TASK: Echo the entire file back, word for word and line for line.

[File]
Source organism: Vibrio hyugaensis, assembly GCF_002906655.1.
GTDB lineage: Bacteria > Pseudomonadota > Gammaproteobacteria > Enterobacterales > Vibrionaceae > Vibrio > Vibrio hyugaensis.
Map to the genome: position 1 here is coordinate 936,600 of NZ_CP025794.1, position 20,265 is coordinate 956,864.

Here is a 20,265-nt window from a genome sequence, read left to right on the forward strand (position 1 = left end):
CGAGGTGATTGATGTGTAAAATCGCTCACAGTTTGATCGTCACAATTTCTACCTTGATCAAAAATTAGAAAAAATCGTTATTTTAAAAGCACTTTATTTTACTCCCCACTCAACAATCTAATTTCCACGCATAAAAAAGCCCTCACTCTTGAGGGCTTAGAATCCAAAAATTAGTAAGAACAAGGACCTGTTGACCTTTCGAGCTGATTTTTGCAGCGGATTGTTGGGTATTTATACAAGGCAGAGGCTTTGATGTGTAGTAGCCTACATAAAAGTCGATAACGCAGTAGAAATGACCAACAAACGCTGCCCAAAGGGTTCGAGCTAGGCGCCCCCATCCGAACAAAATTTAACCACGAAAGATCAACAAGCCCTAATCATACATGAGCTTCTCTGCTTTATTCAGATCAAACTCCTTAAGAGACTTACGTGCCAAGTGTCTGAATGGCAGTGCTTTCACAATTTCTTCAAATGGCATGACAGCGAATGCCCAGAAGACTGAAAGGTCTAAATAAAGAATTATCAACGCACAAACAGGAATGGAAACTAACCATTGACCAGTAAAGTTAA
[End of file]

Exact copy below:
Source organism: Vibrio hyugaensis, assembly GCF_002906655.1.
GTDB lineage: Bacteria > Pseudomonadota > Gammaproteobacteria > Enterobacterales > Vibrionaceae > Vibrio > Vibrio hyugaensis.
Map to the genome: position 1 here is coordinate 936,600 of NZ_CP025794.1, position 20,265 is coordinate 956,864.

Here is a 20,265-nt window from a genome sequence, read left to right on the forward strand (position 1 = left end):
CGAGGTGATTGATGTGTAAAATCGCTCACAGTTTGATCGTCACAATTTCTACCTTGATCAAAAATTAGAAAAAATCGTTATTTTAAAAGCACTTTATTTTACTCCCCACTCAACAATCTAATTTCCACGCATAAAAAAGCCCTCACTCTTGAGGGCTTAGAATCCAAAAATTAGTAAGAACAAGGACCTGTTGACCTTTCGAGCTGATTTTTGCAGCGGATTGTTGGGTATTTATACAAGGCAGAGGCTTTGATGTGTAGTAGCCTACATAAAAGTCGATAACGCAGTAGAAATGACCAACAAACGCTGCCCAAAGGGTTCGAGCTAGGCGCCCCCATCCGAACAAAATTTAACCACGAAAGATCAACAAGCCCTAATCATACATGAGCTTCTCTGCTTTATTCAGATCAAACTCCTTAAGAGACTTACGTGCCAAGTGTCTGAATGGCAGTGCTTTCACAATTTCTTCAAATGGCATGACAGCGAATGCCCAGAAGACTGAAAGGTCTAAATAAAGAATTATCAACGCACAAACAGGAATGGAAACTAACCATTGACCAGTAAAGTTAA